See the SauceLabs Report (much like Travis but for e2e tests)

Generate Docs

Documentation generation is currently based on YUIDoc. A set of tasks is at your disposal:

  • npm run yuidoc: Will generate documentation in build/docs
  • gulp build --with-docs: Same as above, but will also copy the generated documentation to build/dist/docs (can be usefull if you have an opensource project and want to share docs)

The configuration of YUIDoc is specified in the package.json, in the yuidoc entry - you can override this config (the theme for example).

Here is an example of the output.


  • I'm still looking for a replacement for yuidoc, feel free to use your own doc generator - if you have one more suited for ES6, please let me know.
  • I opened an issue here, for the moment, the doc doesn't display well when served over https.


On github pages

You can host your project on github pages like this (source), pushing to the github pages the dist folder where the project is built.

$ gulp build
$ cd build/dist
$ git init
$ git remote add origin
$ git fetch origin
$ git checkout --orphan gh-pages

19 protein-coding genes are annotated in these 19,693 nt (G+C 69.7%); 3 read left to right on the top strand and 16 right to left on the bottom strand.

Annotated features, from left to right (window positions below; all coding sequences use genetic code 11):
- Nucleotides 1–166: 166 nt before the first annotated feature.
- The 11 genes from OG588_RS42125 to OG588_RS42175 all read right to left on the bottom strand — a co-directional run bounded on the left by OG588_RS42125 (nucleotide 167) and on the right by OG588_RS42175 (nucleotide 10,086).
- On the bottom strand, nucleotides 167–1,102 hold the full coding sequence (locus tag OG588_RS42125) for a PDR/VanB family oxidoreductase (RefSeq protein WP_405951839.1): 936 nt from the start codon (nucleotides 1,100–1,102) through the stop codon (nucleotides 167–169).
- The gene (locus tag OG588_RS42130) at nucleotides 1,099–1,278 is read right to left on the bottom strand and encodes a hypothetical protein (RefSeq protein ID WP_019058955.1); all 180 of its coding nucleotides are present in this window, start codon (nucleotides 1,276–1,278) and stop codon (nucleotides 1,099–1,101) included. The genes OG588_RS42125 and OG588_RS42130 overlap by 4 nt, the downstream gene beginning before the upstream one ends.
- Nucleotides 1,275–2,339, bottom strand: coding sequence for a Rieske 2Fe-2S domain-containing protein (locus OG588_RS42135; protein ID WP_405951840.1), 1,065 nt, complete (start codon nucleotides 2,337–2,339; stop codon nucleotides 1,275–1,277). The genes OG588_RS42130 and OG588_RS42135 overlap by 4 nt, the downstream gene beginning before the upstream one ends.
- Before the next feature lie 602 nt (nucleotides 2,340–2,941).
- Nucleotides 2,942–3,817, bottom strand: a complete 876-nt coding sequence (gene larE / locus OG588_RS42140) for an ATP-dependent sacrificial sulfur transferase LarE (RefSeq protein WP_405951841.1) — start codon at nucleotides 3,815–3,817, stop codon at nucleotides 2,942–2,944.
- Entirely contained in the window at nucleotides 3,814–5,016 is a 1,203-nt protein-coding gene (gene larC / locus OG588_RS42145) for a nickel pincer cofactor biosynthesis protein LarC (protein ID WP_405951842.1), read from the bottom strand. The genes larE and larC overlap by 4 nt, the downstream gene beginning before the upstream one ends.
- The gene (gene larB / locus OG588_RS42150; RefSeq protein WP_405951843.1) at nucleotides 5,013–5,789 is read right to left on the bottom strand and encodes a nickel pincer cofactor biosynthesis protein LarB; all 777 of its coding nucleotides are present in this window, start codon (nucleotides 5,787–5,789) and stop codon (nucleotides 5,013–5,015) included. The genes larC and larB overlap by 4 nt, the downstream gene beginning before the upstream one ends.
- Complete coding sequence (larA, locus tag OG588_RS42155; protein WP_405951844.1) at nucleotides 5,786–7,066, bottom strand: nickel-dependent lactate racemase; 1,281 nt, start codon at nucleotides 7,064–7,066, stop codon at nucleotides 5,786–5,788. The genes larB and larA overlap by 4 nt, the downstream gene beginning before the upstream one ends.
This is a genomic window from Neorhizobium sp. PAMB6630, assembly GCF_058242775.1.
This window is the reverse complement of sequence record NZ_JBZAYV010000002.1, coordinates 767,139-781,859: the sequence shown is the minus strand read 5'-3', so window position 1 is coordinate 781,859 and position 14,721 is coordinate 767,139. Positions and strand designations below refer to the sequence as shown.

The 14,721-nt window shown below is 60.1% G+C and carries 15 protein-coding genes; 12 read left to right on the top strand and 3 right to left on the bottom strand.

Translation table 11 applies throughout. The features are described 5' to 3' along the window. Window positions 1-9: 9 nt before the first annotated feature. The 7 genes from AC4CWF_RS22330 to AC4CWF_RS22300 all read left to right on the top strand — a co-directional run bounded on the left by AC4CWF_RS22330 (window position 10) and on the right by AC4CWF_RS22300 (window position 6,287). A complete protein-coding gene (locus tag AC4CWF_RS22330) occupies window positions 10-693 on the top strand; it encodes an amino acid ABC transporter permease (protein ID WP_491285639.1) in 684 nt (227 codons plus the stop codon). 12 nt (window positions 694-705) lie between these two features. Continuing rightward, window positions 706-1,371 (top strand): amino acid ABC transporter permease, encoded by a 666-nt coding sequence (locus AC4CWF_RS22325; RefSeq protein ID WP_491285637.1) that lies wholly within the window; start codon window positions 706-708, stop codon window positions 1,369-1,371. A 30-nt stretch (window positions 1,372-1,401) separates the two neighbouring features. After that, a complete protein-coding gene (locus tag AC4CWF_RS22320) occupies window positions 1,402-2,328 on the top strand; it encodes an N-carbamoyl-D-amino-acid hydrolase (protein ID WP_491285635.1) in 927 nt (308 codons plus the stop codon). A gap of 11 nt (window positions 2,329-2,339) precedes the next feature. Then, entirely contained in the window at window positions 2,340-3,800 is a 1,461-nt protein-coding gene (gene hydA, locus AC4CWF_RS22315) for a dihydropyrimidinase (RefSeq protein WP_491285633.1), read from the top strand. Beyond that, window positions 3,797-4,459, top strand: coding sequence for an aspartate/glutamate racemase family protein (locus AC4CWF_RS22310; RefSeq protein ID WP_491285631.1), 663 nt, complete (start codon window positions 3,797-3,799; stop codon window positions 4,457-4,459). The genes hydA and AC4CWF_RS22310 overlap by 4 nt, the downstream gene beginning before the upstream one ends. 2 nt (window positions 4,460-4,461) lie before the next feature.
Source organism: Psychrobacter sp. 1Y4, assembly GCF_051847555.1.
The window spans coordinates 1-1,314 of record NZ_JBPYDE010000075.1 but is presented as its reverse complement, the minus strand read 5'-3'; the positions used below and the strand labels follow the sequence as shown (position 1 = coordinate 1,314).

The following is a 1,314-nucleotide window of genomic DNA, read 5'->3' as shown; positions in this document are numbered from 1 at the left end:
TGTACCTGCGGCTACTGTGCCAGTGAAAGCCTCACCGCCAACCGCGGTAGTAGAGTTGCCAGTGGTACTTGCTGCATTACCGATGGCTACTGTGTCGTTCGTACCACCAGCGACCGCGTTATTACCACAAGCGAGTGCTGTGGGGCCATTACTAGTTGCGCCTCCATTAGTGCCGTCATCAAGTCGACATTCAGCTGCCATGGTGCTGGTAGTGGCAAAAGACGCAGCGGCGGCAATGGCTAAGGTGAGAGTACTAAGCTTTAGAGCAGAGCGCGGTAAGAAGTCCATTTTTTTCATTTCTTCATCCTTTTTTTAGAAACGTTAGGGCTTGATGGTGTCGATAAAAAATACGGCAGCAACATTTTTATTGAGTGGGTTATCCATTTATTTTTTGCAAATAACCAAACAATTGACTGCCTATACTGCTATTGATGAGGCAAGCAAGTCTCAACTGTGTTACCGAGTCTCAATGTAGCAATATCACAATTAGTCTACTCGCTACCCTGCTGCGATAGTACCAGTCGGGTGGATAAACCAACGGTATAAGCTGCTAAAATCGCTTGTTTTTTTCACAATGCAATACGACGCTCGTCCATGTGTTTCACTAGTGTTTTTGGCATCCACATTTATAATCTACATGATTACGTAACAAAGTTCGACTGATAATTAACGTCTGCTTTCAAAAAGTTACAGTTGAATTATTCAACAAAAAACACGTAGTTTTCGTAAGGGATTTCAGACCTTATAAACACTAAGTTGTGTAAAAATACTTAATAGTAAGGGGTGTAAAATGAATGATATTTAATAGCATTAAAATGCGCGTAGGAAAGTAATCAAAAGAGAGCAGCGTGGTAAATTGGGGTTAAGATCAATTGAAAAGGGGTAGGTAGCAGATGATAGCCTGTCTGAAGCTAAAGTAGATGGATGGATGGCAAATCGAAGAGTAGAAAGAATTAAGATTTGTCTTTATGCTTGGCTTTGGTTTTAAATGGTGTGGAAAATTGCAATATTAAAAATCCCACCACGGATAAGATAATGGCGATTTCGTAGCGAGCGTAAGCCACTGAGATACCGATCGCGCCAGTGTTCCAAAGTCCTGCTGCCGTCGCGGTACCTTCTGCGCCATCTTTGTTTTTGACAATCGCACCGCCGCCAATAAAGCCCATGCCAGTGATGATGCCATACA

$ gulp build
$ git add .
$ git commit -m "first push to production"
$ git push -u origin gh-pages

Next time, you'll only have to do the last 4 steps ...

Folder Organization


├── 404.html
├── analytics.snippet.html  --> analytics snippet (only added at build)
├── app                     --> folder containing app js files
│   ├── bootstrap.js        --> js module entry point
│   ├── components
│   ├── main.js
│   └── services
├── favicon-128x128.png
├── favicon-32x32.png
├── favicon.ico
├── images                  --> images files
├── index.html              --> app main file
└── styles                  --> styles folder (.scss)


├── dist                    --> distribution source code that goes to production
│   ├── 404.html
│   ├── docs                --> generate doc with "gulp build --with-docs"
│   ├── favicon-128x128.png
│   ├── favicon-32x32.png
│   ├── favicon.ico
│   ├── images              --> images files
│   ├── index.html          --> app main file
│   ├── scripts             --> js files
│   │   └──  --> concat, minify, reved app js files and cached templates
│   └── styles              --> css files
│       └── main.min-b8451af87d.css  --> concat & minify app css files
└── docs                    --> generate doc with "npm run yuidoc"


├── e2e
│   ├── spec             --> e2e tests run by protractor with jasmine
│   └── utils.js
├── fixtures
│   └── bs.snippet.html  --> html snippet added on gulp serve:test
├── forever.gulp.serve.dist.json
├── forever.gulp.serve.test.json
├── jspm.override.json   --> file to override jspm.config.js in test mode
├── stubs                --> replacements for existing modules, injected in test mode (configured in jspm.override.json)
│   └── app
│       └── services
└── unit
    └── spec             --> unit tests run by karma with jasmine
        ├── components
        └── services


See releases section.


This section is in progress, you can still take a look at the public trello board.


See Wiki


See Wiki